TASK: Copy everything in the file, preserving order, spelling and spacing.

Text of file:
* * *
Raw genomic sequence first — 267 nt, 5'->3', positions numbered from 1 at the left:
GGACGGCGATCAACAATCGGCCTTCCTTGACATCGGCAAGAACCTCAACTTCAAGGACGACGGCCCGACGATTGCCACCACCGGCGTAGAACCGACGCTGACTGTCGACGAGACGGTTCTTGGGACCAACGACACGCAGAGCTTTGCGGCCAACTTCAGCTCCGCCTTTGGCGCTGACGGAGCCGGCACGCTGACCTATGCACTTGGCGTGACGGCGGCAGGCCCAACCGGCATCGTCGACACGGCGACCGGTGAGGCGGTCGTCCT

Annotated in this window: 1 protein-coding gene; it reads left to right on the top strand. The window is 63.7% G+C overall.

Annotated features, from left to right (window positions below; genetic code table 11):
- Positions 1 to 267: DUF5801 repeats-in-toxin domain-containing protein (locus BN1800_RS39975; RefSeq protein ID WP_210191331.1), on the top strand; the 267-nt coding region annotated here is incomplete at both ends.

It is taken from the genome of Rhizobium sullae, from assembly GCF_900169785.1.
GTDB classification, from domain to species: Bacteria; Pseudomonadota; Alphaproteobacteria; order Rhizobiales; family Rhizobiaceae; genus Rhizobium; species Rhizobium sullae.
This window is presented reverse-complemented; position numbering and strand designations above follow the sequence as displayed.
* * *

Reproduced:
Raw genomic sequence first — 267 nt, 5'->3', positions numbered from 1 at the left:
GGACGGCGATCAACAATCGGCCTTCCTTGACATCGGCAAGAACCTCAACTTCAAGGACGACGGCCCGACGATTGCCACCACCGGCGTAGAACCGACGCTGACTGTCGACGAGACGGTTCTTGGGACCAACGACACGCAGAGCTTTGCGGCCAACTTCAGCTCCGCCTTTGGCGCTGACGGAGCCGGCACGCTGACCTATGCACTTGGCGTGACGGCGGCAGGCCCAACCGGCATCGTCGACACGGCGACCGGTGAGGCGGTCGTCCT

Annotated in this window: 1 protein-coding gene; it reads left to right on the top strand. The window is 63.7% G+C overall.

Annotated features, from left to right (window positions below; genetic code table 11):
- Positions 1 to 267: DUF5801 repeats-in-toxin domain-containing protein (locus BN1800_RS39975; RefSeq protein ID WP_210191331.1), on the top strand; the 267-nt coding region annotated here is incomplete at both ends.

It is taken from the genome of Rhizobium sullae, from assembly GCF_900169785.1.
GTDB classification, from domain to species: Bacteria; Pseudomonadota; Alphaproteobacteria; order Rhizobiales; family Rhizobiaceae; genus Rhizobium; species Rhizobium sullae.
This window is presented reverse-complemented; position numbering and strand designations above follow the sequence as displayed.